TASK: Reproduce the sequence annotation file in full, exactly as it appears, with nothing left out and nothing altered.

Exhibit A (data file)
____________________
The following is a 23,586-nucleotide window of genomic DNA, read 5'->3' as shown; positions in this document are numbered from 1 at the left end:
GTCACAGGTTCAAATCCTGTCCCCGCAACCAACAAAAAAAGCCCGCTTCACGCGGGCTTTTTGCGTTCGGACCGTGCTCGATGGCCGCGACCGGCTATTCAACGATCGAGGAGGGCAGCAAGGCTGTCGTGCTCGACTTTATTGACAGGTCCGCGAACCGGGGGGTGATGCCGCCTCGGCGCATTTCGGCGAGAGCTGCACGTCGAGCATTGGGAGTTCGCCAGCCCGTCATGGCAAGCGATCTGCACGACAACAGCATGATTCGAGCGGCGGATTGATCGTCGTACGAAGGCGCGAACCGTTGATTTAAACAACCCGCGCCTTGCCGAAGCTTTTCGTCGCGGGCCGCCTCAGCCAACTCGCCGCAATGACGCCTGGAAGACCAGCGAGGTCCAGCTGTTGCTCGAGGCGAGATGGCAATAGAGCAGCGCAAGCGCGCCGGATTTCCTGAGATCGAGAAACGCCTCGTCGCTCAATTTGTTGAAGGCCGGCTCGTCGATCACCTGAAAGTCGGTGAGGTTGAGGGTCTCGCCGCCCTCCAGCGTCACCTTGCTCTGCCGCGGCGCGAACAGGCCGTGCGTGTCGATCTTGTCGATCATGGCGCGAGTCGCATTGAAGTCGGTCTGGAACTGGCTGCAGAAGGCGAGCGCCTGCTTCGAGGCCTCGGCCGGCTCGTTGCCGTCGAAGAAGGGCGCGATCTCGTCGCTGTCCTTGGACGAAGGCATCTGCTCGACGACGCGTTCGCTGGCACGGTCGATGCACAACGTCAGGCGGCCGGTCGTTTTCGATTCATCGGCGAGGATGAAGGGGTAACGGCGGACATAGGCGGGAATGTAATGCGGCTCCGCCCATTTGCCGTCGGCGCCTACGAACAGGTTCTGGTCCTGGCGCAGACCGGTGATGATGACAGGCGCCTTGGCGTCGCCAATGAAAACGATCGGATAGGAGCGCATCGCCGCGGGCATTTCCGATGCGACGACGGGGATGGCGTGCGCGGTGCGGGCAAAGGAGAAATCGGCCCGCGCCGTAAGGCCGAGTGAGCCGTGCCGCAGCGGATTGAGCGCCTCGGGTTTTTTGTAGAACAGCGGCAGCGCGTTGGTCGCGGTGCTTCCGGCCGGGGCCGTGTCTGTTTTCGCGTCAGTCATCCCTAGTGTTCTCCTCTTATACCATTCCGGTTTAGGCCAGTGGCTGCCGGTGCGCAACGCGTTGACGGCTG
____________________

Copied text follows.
The following is a 23,586-nucleotide window of genomic DNA, read 5'->3' as shown; positions in this document are numbered from 1 at the left end:
GTCACAGGTTCAAATCCTGTCCCCGCAACCAACAAAAAAAGCCCGCTTCACGCGGGCTTTTTGCGTTCGGACCGTGCTCGATGGCCGCGACCGGCTATTCAACGATCGAGGAGGGCAGCAAGGCTGTCGTGCTCGACTTTATTGACAGGTCCGCGAACCGGGGGGTGATGCCGCCTCGGCGCATTTCGGCGAGAGCTGCACGTCGAGCATTGGGAGTTCGCCAGCCCGTCATGGCAAGCGATCTGCACGACAACAGCATGATTCGAGCGGCGGATTGATCGTCGTACGAAGGCGCGAACCGTTGATTTAAACAACCCGCGCCTTGCCGAAGCTTTTCGTCGCGGGCCGCCTCAGCCAACTCGCCGCAATGACGCCTGGAAGACCAGCGAGGTCCAGCTGTTGCTCGAGGCGAGATGGCAATAGAGCAGCGCAAGCGCGCCGGATTTCCTGAGATCGAGAAACGCCTCGTCGCTCAATTTGTTGAAGGCCGGCTCGTCGATCACCTGAAAGTCGGTGAGGTTGAGGGTCTCGCCGCCCTCCAGCGTCACCTTGCTCTGCCGCGGCGCGAACAGGCCGTGCGTGTCGATCTTGTCGATCATGGCGCGAGTCGCATTGAAGTCGGTCTGGAACTGGCTGCAGAAGGCGAGCGCCTGCTTCGAGGCCTCGGCCGGCTCGTTGCCGTCGAAGAAGGGCGCGATCTCGTCGCTGTCCTTGGACGAAGGCATCTGCTCGACGACGCGTTCGCTGGCACGGTCGATGCACAACGTCAGGCGGCCGGTCGTTTTCGATTCATCGGCGAGGATGAAGGGGTAACGGCGGACATAGGCGGGAATGTAATGCGGCTCCGCCCATTTGCCGTCGGCGCCTACGAACAGGTTCTGGTCCTGGCGCAGACCGGTGATGATGACAGGCGCCTTGGCGTCGCCAATGAAAACGATCGGATAGGAGCGCATCGCCGCGGGCATTTCCGATGCGACGACGGGGATGGCGTGCGCGGTGCGGGCAAAGGAGAAATCGGCCCGCGCCGTAAGGCCGAGTGAGCCGTGCCGCAGCGGATTGAGCGCCTCGGGTTTTTTGTAGAACAGCGGCAGCGCGTTGGTCGCGGTGCTTCCGGCCGGGGCCGTGTCTGTTTTCGCGTCAGTCATCCCTAGTGTTCTCCTCTTATACCATTCCGGTTTAGGCCAGTGGCTGCCGGTGCGCAACGCGTTGACGGCTG